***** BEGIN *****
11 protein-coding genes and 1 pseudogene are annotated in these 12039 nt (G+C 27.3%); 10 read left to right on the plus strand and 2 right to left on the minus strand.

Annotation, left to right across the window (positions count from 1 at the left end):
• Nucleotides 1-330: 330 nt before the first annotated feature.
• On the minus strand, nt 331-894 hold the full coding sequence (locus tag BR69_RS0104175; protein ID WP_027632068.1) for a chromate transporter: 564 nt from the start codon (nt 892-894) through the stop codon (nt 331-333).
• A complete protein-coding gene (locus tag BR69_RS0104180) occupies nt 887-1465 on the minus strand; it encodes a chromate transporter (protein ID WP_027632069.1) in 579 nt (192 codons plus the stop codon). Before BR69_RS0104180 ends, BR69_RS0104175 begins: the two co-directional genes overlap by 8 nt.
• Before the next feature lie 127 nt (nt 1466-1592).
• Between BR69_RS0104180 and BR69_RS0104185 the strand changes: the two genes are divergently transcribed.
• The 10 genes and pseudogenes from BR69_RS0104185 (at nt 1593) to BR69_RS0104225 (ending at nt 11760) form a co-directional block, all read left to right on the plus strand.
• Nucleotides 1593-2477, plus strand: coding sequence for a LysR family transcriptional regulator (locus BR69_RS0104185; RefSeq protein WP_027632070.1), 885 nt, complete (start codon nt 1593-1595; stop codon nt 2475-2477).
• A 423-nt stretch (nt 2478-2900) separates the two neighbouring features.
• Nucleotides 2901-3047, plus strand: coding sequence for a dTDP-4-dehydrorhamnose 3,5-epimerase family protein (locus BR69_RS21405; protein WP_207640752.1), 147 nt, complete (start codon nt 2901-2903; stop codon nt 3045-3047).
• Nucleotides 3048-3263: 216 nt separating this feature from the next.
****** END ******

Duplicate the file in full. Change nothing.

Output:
11 protein-coding genes and 1 pseudogene are annotated in these 12039 nt (G+C 27.3%); 10 read left to right on the plus strand and 2 right to left on the minus strand.

Annotation, left to right across the window (positions count from 1 at the left end):
• Nucleotides 1-330: 330 nt before the first annotated feature.
• On the minus strand, nt 331-894 hold the full coding sequence (locus tag BR69_RS0104175; protein ID WP_027632068.1) for a chromate transporter: 564 nt from the start codon (nt 892-894) through the stop codon (nt 331-333).
• A complete protein-coding gene (locus tag BR69_RS0104180) occupies nt 887-1465 on the minus strand; it encodes a chromate transporter (protein ID WP_027632069.1) in 579 nt (192 codons plus the stop codon). Before BR69_RS0104180 ends, BR69_RS0104175 begins: the two co-directional genes overlap by 8 nt.
• Before the next feature lie 127 nt (nt 1466-1592).
• Between BR69_RS0104180 and BR69_RS0104185 the strand changes: the two genes are divergently transcribed.
• The 10 genes and pseudogenes from BR69_RS0104185 (at nt 1593) to BR69_RS0104225 (ending at nt 11760) form a co-directional block, all read left to right on the plus strand.
• Nucleotides 1593-2477, plus strand: coding sequence for a LysR family transcriptional regulator (locus BR69_RS0104185; RefSeq protein WP_027632070.1), 885 nt, complete (start codon nt 1593-1595; stop codon nt 2475-2477).
• A 423-nt stretch (nt 2478-2900) separates the two neighbouring features.
• Nucleotides 2901-3047, plus strand: coding sequence for a dTDP-4-dehydrorhamnose 3,5-epimerase family protein (locus BR69_RS21405; protein WP_207640752.1), 147 nt, complete (start codon nt 2901-2903; stop codon nt 3045-3047).
• Nucleotides 3048-3263: 216 nt separating this feature from the next.